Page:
The demand for bitcoin puts appears to have waned in the lead up to a U.S. inflation report that could strengthen the case for faster liquidity withdrawal by the Federal Reserve, indicating that investors are less inclined to seek protection against a decline in the cryptocurrency.
The one-week put-call skew, which measures the cost of puts – or bearish bets – relative to calls, has come off sharply from 17% to nearly 0% since late Monday, according to data provided by the crypto derivatives research firm Skew.
The one- and three-month put-call skews have seen a similar weakening of put bias, with some investors snapping up call options.
“After a quiet start to the year with options open interest coming off significantly from December, volumes started to pick up last night with several large short-dated options trading overnight,” Patrick Chu, director of institutional sales and trading at over-the-counter tech platform Paradigm, told CoinDesk in a Telegram chat. “Over Paradigm, we saw several large interests trading with the end of January topside [Jan expiry calls] in demand.”
Positive options market flows perhaps indicate that sophisticated investors foresee bitcoin withstanding U.S. consumer price index (CPI) data due at 13:30 UTC, which is expected to show the cost of living rose to a four-decade high of 7.1% in December.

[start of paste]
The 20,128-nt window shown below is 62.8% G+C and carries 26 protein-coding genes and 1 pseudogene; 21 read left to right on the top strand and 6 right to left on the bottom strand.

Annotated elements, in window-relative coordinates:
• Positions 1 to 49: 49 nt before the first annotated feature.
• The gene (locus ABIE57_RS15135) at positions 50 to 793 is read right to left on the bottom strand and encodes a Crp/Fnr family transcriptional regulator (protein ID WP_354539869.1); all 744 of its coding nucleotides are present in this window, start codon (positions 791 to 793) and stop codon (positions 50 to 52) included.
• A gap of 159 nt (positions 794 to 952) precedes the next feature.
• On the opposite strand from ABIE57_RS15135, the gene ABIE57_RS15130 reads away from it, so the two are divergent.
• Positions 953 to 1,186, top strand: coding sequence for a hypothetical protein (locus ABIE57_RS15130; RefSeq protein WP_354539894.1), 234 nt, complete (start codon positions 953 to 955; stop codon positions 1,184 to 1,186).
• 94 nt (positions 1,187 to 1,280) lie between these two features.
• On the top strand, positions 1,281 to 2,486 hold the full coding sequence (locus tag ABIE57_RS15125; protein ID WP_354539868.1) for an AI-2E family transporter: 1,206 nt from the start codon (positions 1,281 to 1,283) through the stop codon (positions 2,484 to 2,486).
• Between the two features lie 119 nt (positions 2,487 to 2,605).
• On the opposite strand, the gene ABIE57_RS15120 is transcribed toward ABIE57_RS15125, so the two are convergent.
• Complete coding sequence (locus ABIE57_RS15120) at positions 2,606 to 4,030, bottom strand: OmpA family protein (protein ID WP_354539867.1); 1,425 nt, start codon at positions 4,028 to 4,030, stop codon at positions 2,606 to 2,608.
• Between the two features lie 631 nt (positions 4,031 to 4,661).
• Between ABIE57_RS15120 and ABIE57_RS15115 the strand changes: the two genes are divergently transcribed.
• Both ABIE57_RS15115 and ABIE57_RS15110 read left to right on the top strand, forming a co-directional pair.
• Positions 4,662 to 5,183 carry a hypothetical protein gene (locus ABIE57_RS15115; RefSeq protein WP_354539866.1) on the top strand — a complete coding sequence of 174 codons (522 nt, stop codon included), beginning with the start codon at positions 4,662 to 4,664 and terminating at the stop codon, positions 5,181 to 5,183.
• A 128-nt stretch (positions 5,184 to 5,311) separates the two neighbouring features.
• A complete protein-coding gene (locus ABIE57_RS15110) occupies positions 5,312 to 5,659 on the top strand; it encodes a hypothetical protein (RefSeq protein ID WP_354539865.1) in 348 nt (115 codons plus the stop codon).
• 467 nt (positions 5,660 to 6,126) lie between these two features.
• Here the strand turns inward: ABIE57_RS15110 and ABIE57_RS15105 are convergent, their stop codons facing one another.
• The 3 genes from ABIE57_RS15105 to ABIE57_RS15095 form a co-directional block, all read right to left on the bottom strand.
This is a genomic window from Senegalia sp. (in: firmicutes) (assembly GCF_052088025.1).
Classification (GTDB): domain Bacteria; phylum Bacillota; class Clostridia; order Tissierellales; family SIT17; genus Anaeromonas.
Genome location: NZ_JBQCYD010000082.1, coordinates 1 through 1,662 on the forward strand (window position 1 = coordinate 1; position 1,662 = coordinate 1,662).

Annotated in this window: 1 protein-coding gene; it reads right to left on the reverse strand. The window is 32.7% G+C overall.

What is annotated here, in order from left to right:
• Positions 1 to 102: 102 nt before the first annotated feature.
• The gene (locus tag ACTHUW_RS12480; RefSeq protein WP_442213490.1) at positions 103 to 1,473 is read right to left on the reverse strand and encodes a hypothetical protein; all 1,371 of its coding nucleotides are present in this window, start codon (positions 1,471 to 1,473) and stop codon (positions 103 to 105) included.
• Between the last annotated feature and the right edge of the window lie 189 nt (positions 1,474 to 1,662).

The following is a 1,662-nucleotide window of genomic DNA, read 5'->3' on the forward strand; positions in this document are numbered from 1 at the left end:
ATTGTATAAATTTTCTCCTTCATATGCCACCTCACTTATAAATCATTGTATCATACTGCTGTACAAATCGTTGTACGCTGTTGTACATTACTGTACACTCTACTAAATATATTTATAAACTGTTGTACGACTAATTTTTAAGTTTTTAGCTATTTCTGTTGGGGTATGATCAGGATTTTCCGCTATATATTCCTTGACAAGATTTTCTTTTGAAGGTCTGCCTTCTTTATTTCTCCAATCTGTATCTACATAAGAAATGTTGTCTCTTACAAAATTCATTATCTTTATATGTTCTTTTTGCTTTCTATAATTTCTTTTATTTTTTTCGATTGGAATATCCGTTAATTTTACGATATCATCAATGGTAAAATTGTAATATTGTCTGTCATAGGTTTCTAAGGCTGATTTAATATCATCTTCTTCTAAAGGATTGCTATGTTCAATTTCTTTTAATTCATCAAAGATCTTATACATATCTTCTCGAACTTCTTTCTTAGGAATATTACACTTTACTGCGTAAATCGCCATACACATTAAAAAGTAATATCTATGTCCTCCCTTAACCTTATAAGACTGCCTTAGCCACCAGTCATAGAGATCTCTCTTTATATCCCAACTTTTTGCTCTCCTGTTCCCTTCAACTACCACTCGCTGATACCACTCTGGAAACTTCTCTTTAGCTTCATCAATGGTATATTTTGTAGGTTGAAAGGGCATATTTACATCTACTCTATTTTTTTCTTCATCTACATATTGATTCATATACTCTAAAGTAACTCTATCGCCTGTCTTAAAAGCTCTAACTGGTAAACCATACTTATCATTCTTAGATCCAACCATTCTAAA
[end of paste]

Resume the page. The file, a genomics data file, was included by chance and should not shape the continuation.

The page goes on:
That’s quite possible as inflation concerns and the Fed’s hawkish pivot look to have done the damage already. Bitcoin has crashed nearly 40% in the past two months, with the Fed shifting focus to inflation control and signaling three rate increases this year and an end to its asset-purchase program in March.
“Gun to my head, inflation # (830AM EST) comes in line, and the crypto reversal continues. BTC sellers re-engage around $46,000, altcoins enjoy further upside,” trader and analyst Alex Kruger tweeted. “Too much inflation talk. Even my barber mentioned it. Only a large CPI upside surprise would see prices crash.”
Bitcoin was last trading near $42,800 alongside gains of less than 0.3% in S&P 500 futures. Sentiment improved on Tuesday after Fed’s Chairman Jerome Powell said the central bank may shrink its balance sheet later this year, easing fears of quicker tightening.